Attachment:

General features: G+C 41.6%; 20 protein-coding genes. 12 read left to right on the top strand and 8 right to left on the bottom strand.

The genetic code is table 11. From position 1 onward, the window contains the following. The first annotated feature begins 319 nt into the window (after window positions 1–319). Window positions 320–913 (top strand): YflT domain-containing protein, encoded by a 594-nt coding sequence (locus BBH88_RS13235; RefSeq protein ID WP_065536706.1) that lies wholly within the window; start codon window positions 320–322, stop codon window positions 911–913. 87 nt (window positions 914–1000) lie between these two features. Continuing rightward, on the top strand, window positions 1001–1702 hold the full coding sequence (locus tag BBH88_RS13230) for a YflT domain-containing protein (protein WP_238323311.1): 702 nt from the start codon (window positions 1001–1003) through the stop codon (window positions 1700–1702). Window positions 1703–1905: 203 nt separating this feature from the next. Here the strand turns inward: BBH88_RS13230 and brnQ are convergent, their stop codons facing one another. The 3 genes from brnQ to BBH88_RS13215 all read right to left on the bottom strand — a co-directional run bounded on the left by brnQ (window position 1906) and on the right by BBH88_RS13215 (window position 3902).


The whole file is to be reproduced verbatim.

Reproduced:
General features: G+C 41.6%; 20 protein-coding genes. 12 read left to right on the top strand and 8 right to left on the bottom strand.

The genetic code is table 11. From position 1 onward, the window contains the following. The first annotated feature begins 319 nt into the window (after window positions 1–319). Window positions 320–913 (top strand): YflT domain-containing protein, encoded by a 594-nt coding sequence (locus BBH88_RS13235; RefSeq protein ID WP_065536706.1) that lies wholly within the window; start codon window positions 320–322, stop codon window positions 911–913. 87 nt (window positions 914–1000) lie between these two features. Continuing rightward, on the top strand, window positions 1001–1702 hold the full coding sequence (locus tag BBH88_RS13230) for a YflT domain-containing protein (protein WP_238323311.1): 702 nt from the start codon (window positions 1001–1003) through the stop codon (window positions 1700–1702). Window positions 1703–1905: 203 nt separating this feature from the next. Here the strand turns inward: BBH88_RS13230 and brnQ are convergent, their stop codons facing one another. The 3 genes from brnQ to BBH88_RS13215 all read right to left on the bottom strand — a co-directional run bounded on the left by brnQ (window position 1906) and on the right by BBH88_RS13215 (window position 3902).